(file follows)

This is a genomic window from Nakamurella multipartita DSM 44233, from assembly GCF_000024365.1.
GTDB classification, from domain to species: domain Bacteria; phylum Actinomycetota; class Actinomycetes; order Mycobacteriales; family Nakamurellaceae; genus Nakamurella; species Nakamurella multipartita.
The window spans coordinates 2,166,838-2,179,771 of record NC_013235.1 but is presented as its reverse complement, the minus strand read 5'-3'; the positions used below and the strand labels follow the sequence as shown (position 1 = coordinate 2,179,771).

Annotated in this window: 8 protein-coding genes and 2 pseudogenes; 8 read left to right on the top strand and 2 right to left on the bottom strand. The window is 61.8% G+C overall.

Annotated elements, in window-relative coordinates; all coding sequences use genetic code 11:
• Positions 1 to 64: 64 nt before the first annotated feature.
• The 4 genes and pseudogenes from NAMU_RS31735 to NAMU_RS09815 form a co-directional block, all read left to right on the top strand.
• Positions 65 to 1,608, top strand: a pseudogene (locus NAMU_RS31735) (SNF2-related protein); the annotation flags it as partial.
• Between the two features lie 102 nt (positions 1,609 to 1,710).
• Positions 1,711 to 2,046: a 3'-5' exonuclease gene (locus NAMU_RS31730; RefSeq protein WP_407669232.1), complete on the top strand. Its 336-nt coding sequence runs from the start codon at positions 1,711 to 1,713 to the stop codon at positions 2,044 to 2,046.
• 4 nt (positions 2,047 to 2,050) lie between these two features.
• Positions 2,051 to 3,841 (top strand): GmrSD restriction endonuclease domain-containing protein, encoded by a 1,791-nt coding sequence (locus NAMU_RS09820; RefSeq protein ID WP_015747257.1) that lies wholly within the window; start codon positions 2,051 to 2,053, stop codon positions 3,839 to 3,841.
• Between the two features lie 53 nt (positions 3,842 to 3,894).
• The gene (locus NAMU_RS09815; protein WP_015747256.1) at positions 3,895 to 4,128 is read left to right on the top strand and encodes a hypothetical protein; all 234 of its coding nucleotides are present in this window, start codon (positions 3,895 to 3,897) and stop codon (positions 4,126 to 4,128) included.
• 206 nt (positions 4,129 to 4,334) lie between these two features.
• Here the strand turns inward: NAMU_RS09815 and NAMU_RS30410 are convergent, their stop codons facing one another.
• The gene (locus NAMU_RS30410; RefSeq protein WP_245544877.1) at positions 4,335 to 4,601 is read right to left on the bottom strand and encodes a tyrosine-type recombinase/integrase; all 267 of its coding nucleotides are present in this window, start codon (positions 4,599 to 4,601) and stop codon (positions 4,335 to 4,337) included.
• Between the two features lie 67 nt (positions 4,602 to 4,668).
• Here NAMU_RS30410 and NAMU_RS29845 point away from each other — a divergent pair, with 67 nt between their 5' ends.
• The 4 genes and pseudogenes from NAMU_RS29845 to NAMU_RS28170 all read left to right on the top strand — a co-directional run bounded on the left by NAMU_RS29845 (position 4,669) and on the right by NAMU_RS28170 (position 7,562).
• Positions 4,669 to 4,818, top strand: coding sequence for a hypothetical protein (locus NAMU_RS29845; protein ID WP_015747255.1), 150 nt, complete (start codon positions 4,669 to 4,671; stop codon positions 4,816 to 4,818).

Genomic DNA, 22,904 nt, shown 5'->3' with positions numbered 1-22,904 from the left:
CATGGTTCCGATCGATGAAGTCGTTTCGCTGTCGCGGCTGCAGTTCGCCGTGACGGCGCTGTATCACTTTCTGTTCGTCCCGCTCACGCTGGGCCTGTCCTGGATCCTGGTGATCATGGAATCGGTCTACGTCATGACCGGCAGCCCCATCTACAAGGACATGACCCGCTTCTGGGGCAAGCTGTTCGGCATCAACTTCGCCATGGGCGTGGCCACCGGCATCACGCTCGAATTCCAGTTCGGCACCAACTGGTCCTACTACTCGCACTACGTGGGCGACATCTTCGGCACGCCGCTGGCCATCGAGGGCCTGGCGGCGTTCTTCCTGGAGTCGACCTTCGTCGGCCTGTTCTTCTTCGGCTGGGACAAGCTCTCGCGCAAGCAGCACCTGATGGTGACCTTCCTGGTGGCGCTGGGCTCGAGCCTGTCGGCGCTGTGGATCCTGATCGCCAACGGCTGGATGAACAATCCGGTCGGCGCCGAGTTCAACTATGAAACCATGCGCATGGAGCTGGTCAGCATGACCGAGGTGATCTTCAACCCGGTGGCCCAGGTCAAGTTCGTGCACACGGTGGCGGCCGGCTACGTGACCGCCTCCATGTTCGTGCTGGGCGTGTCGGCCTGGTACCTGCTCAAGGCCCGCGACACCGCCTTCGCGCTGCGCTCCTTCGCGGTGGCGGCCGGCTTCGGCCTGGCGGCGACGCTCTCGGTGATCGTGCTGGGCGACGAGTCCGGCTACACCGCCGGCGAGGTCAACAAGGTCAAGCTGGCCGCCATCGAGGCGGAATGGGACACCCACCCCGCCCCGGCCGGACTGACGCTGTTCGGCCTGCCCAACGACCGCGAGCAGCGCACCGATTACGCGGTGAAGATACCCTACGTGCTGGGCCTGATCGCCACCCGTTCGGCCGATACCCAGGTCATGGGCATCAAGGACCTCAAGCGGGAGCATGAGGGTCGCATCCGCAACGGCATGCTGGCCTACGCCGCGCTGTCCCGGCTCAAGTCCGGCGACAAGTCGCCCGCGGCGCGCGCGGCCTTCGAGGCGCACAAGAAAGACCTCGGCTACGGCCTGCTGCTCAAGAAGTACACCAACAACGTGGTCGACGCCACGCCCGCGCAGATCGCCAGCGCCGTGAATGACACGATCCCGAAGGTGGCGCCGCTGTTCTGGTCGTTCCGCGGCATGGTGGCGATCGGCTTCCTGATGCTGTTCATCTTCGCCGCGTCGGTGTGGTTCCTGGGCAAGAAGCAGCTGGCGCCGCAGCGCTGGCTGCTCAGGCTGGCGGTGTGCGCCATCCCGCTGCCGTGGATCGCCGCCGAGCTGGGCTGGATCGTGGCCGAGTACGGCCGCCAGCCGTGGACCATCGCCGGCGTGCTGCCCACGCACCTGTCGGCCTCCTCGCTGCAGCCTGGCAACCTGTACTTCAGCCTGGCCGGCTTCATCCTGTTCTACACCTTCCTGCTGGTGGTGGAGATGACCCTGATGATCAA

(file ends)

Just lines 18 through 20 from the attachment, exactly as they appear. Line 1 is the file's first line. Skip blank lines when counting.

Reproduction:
• Between the two features lie 67 nt (positions 4,602 to 4,668).
• Here NAMU_RS30410 and NAMU_RS29845 point away from each other — a divergent pair, with 67 nt between their 5' ends.
• The 4 genes and pseudogenes from NAMU_RS29845 to NAMU_RS28170 all read left to right on the top strand — a co-directional run bounded on the left by NAMU_RS29845 (position 4,669) and on the right by NAMU_RS28170 (position 7,562).